• Supercomputer in Évora will process data from the world´s largest radio telescope
• A steering wheel cover that tells when you´re too tired to drive
• InfoCent-IoT: Efficient Information Centric Networks for IoT Infrestructures
• Quantum enabled security and privacy in vehicular networks
• Where are you now? Andreia Mordido
After more than 500 years since the Age of Discoveries, Portugal is yet again on the verge of assuming a “pioneer and leading role in the Atlantic”, says Yasser Omar, Professor at IST and a researcher from IT. Within a project called “Listening to the Earth under the Atlantic” a group of researchers from IT, the Instituto Português do Mar e da Atmosfera (IPMA) and the Intituto Dom Luiz (IDL) have been working on the launching of new submarine communications cables between Portugal´s mainland, Azores and Madeira.
The novelty is that, beyond telecommunications, the structure that should be operating around 2024 will be used in science research (e.g. climate change, oceanography, geophysics and sysmology) and also to monitor and forecast the risk of earthquakes and tsunamis. “These are ideas that can be very revolutionary from a scientific point of view, but also with great technological and societal implications", explains Yasser Omar.
In 1893, a submarine telegraph cable was created between the mainland and Azores. In the following century, there were coaxial submarine cables (allowing for several telephone circuits) and, in 1988, appeared the first intercontinental fiber optic submarine cable connecting Europe to the United States (a system that, four years later, arrived in Portugal).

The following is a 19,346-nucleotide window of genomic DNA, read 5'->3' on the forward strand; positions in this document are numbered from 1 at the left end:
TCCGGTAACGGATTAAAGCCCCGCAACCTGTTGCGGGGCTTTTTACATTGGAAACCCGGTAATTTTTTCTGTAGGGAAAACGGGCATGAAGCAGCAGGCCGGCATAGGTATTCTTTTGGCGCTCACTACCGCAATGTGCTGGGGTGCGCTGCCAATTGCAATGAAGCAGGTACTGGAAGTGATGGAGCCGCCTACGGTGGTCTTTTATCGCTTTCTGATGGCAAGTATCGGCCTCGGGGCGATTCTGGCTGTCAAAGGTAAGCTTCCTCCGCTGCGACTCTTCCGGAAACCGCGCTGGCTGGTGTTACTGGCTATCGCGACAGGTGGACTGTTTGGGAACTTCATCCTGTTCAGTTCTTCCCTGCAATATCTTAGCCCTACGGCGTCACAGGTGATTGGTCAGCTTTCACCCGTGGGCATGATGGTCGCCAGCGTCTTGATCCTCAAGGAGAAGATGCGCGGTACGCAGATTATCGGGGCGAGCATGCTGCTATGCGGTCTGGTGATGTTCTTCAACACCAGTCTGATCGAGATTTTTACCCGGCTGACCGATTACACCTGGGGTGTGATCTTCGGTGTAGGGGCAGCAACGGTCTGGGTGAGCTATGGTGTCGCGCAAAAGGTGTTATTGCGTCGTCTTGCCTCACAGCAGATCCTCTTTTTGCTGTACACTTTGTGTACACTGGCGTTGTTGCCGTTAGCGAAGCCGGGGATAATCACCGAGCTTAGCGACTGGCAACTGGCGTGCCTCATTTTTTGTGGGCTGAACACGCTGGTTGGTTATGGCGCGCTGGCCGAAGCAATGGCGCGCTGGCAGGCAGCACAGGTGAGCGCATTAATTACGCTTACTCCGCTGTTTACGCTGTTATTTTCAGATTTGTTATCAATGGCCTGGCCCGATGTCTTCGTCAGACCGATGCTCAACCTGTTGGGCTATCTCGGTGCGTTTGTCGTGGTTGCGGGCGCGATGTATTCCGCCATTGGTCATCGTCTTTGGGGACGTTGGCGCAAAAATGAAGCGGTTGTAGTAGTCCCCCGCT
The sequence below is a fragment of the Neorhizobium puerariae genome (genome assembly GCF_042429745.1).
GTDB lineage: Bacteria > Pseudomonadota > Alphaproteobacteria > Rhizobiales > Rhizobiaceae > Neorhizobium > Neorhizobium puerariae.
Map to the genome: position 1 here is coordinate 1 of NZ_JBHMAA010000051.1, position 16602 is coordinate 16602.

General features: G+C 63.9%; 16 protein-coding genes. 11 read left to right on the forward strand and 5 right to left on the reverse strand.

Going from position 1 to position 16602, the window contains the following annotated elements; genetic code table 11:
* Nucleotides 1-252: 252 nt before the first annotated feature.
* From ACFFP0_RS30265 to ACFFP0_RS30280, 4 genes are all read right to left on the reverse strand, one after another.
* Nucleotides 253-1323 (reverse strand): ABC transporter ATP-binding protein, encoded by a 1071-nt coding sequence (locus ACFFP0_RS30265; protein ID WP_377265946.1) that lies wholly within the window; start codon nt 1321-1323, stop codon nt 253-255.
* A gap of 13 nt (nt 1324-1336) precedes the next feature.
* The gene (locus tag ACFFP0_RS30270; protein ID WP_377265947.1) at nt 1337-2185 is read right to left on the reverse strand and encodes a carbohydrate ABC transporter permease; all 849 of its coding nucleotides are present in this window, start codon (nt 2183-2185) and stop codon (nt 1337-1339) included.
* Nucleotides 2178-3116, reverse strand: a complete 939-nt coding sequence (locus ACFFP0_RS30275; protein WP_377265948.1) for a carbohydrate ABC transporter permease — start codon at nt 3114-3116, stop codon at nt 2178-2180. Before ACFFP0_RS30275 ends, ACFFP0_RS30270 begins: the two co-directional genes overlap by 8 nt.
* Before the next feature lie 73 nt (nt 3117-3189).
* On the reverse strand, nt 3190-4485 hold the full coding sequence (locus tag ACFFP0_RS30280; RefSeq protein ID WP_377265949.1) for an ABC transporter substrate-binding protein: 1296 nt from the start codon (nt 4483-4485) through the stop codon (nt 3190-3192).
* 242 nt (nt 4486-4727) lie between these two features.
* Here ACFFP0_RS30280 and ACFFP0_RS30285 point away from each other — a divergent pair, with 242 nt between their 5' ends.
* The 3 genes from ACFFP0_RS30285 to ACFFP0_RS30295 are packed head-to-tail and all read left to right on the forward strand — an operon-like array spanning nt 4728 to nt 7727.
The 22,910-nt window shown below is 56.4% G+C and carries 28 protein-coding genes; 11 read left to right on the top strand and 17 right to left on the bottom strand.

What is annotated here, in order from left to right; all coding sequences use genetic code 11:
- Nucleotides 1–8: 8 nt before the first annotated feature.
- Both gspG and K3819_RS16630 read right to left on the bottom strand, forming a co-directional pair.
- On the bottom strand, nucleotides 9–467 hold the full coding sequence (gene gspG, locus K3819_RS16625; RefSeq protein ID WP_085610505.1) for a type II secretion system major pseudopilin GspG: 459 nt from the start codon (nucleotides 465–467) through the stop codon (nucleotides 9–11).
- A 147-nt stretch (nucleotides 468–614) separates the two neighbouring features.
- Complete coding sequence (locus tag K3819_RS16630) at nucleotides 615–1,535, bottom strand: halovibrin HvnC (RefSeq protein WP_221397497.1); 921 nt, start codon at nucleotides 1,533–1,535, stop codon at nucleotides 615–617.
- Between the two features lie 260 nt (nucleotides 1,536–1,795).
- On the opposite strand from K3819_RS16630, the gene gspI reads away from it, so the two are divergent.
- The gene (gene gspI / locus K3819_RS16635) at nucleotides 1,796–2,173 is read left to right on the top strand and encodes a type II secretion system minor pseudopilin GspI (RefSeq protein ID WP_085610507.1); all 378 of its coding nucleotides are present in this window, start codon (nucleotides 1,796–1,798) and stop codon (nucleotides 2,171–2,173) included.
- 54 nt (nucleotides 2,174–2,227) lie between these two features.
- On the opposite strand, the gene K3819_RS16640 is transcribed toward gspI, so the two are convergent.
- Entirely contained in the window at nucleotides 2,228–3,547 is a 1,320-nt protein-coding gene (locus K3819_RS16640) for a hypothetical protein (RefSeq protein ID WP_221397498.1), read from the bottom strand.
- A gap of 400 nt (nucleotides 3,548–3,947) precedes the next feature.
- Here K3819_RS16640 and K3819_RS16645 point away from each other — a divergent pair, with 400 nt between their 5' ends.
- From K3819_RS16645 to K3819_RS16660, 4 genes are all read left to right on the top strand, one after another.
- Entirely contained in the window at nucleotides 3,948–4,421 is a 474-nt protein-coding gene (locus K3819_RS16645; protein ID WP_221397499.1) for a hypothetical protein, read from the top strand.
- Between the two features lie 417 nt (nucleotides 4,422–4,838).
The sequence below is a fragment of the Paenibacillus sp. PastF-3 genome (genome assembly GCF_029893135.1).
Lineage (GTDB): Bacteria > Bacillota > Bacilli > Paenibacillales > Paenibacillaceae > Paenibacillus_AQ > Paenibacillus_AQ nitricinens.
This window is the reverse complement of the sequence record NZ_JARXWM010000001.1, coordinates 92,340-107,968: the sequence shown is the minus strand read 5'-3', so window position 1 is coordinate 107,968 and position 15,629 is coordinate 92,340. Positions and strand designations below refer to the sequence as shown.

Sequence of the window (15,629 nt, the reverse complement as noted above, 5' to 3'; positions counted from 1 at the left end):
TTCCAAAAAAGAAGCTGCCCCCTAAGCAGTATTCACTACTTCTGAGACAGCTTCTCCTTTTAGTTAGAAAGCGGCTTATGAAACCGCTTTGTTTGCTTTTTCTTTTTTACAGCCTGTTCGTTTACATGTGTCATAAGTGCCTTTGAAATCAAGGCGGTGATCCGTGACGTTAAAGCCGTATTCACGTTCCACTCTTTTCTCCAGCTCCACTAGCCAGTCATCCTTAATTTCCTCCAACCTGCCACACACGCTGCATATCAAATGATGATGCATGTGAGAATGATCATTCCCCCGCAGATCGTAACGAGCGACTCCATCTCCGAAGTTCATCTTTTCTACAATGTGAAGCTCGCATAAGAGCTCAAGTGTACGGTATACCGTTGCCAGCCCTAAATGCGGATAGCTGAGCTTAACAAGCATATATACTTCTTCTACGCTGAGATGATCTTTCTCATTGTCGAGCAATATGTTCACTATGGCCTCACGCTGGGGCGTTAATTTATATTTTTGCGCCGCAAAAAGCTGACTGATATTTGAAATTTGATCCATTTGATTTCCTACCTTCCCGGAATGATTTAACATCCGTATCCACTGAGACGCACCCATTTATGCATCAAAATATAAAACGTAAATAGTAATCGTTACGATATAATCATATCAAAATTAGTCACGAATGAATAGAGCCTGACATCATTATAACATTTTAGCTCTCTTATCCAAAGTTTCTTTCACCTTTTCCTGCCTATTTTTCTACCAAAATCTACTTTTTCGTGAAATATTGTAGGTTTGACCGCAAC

The new CAM (Continent-Azores-Madeira) ring, that will replace the current structure (it will become obsolete untill 2025) represents a next step. These new submarine fiber optic cables will allow collecting information from the seabed, detecting seismic vibrations and, with the installation of pressure sensors, to descriminate between normal waves and tsunamis. As for telecommunications, besides greatly improving the internet traffic in Azores and Madeira, this system will also allow promoting our international connectivity, giving Portugal “more independence and choice, with better quality and at better prices”, in terms of communications, said José Barros in na interview to Público.
Although there are already submarine cables with sensors capable of detecting seismic activity, these are reserved for this exclusive use. Thus, the new CAM ring will have the first hybrid-use cables in the world.
For Yasser Omar, there is no doubt: “It is the opportunity for Portugal to be a pioneer in the world in launching a telecommunications infrastructure that also has this scientific, technological and a civil protection application componente, setting an example to the world.”